Antagonist: Fate, the Truth
Oedipus (ED ih pihs or EE dih pihs): King of Thebes.
Jocasta: Wife of Oedipus.
Creon: Jocasta's brother.
Teiresias (ti RE se uhs): Blind prophet.
Antigone(an TIG uh ne): Daughter of Oedipus.
Ismene (iz ME ne):Daughter of Oedipus.
Chorus of Theban Elders
Ancient Greece in the city of Thebes, northwest of Athens.
.......Fate punishes the proud and the insolent with ironic outcomes terrible to behold. Oedipus as king of Thebes exhibits great pride (hubris) that blinds his ability to accept the truth. (Ironically, the blind prophet Teiresias readily "sees" the truth.) As a result, Fate sends Oedipus tumbling headlong into an abyss of humiliation, grief, and remorse in a single day. •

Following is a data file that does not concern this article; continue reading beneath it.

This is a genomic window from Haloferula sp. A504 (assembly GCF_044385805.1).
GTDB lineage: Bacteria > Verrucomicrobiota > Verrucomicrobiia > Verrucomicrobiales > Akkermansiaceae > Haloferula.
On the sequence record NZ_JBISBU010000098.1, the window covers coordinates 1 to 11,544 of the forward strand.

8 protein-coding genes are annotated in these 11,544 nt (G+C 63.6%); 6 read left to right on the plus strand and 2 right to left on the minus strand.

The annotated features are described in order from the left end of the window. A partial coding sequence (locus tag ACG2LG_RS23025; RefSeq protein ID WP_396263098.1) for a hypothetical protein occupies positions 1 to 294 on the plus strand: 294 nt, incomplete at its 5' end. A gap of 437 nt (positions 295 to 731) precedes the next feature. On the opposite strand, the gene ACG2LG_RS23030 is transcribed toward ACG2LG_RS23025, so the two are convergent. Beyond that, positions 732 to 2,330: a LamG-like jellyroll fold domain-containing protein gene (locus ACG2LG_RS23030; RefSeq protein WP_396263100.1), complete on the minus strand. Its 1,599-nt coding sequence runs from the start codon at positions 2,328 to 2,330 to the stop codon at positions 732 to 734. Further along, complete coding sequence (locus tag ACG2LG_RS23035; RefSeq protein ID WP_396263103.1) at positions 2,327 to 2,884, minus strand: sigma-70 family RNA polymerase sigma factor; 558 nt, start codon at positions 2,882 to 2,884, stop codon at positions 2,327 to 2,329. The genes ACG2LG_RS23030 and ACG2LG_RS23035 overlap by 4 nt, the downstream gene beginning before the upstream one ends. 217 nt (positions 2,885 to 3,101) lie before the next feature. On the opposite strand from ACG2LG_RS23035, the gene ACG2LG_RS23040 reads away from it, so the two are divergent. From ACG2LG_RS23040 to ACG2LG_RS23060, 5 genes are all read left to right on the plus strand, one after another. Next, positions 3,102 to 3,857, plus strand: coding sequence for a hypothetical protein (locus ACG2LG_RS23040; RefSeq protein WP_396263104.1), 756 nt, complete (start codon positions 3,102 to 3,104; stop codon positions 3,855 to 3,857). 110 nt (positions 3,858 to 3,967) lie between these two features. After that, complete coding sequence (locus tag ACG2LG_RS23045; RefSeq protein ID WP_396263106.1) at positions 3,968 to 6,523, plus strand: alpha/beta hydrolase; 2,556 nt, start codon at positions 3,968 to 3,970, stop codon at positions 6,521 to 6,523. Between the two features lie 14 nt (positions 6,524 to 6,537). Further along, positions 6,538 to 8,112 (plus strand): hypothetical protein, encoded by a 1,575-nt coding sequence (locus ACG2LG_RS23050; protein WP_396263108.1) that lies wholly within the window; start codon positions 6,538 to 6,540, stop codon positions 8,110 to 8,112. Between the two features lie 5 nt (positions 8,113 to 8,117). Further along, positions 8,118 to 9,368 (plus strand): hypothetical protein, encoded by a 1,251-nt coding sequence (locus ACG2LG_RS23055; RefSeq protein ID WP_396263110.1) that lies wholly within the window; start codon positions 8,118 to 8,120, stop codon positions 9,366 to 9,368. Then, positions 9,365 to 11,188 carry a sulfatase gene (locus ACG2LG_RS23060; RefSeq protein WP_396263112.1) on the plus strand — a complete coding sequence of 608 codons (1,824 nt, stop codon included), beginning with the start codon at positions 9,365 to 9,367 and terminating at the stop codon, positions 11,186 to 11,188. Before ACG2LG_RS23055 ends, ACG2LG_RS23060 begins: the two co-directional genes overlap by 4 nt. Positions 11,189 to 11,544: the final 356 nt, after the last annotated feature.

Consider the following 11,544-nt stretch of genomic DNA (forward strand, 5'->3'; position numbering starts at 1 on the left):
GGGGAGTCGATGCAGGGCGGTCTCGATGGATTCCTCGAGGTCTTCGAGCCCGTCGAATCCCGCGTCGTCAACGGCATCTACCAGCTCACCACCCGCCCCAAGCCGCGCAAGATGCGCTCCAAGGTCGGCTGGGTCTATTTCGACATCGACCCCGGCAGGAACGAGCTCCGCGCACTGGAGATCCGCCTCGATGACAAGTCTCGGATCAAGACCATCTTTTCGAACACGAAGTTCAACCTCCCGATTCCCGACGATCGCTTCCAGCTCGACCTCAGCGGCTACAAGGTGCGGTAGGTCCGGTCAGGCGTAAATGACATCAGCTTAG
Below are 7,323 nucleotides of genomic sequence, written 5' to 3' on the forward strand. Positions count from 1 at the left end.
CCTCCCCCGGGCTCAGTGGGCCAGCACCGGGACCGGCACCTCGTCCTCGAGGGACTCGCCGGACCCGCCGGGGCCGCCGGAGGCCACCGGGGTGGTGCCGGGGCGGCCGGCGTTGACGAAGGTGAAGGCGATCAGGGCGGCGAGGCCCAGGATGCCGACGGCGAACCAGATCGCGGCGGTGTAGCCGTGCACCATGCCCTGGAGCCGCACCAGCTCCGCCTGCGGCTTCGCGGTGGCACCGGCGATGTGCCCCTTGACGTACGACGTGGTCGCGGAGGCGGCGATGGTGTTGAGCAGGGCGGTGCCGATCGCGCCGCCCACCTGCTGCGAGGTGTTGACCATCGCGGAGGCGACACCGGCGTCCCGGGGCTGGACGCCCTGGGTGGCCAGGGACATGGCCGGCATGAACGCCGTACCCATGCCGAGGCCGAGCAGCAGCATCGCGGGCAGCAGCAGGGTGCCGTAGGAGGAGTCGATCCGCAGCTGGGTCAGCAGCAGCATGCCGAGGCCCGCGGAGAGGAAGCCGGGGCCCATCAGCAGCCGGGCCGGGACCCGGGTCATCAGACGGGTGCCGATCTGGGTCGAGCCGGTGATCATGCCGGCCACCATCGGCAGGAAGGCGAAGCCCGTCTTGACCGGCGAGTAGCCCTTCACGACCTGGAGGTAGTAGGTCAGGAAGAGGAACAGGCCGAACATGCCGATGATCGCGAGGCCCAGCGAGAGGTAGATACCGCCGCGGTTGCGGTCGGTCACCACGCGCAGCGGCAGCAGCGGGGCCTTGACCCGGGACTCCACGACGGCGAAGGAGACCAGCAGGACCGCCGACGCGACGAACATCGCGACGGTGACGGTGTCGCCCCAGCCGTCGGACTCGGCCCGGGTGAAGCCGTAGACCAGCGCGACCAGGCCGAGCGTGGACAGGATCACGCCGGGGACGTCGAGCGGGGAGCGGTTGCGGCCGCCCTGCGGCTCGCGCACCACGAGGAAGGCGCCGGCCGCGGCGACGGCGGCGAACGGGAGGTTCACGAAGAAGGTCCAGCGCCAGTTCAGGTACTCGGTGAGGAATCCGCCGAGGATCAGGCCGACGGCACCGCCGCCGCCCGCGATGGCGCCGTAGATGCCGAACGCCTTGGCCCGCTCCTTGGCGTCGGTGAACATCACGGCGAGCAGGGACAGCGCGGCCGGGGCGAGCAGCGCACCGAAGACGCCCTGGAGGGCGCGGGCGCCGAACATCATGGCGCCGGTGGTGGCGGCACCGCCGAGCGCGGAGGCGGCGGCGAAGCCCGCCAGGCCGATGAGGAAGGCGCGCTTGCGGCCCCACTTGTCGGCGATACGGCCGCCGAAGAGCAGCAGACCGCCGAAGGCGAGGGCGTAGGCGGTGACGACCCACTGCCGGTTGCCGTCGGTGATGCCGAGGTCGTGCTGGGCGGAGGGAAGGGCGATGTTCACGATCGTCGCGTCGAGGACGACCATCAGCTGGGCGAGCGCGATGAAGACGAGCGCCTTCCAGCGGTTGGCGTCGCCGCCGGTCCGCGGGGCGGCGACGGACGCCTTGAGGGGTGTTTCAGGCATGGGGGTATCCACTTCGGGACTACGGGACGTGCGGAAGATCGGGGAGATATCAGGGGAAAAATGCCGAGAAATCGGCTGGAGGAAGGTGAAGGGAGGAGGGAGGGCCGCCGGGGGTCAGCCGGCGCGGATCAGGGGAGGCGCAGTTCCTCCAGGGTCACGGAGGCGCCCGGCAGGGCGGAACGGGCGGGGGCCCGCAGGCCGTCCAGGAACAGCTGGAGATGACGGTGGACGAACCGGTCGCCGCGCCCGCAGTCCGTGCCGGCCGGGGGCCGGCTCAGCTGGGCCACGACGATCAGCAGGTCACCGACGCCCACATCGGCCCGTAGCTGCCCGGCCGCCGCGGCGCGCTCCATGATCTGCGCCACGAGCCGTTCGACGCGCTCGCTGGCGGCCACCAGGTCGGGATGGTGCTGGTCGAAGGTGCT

In nearly every form of art, one can find certain universal that stand out and represent a major theme for the work. In the same way as these ideas regarding universal themes can be applied to novels and short stories, so too can they be applied to dramatic works, such as plays and cinema. Especially in Greek Drama, one can notice the early emergence of Universal Values and key ideas that will have an effect on literature for centuries to come. From playwrights such as Shakespeare, to modern authors such as Stephen King, the ancient works of Greek drama, tragedy and even comedy have acted as an inspiration in both story and style. However, perhaps one of the most widely referenced and well known of the ancient Greek dramas is the Sophocles's trilogy of Oedipus the King. Not only are these three plays tremendously influential to the worlds of drama and literature, they are also key examples of how a universal value can come to affect the entire course of a dramatic work. Within Oedipus the King lie many common themes and morals that can be drawn upon by the reader. However, perhaps the universal values that are most crucial to the play and its work are those...
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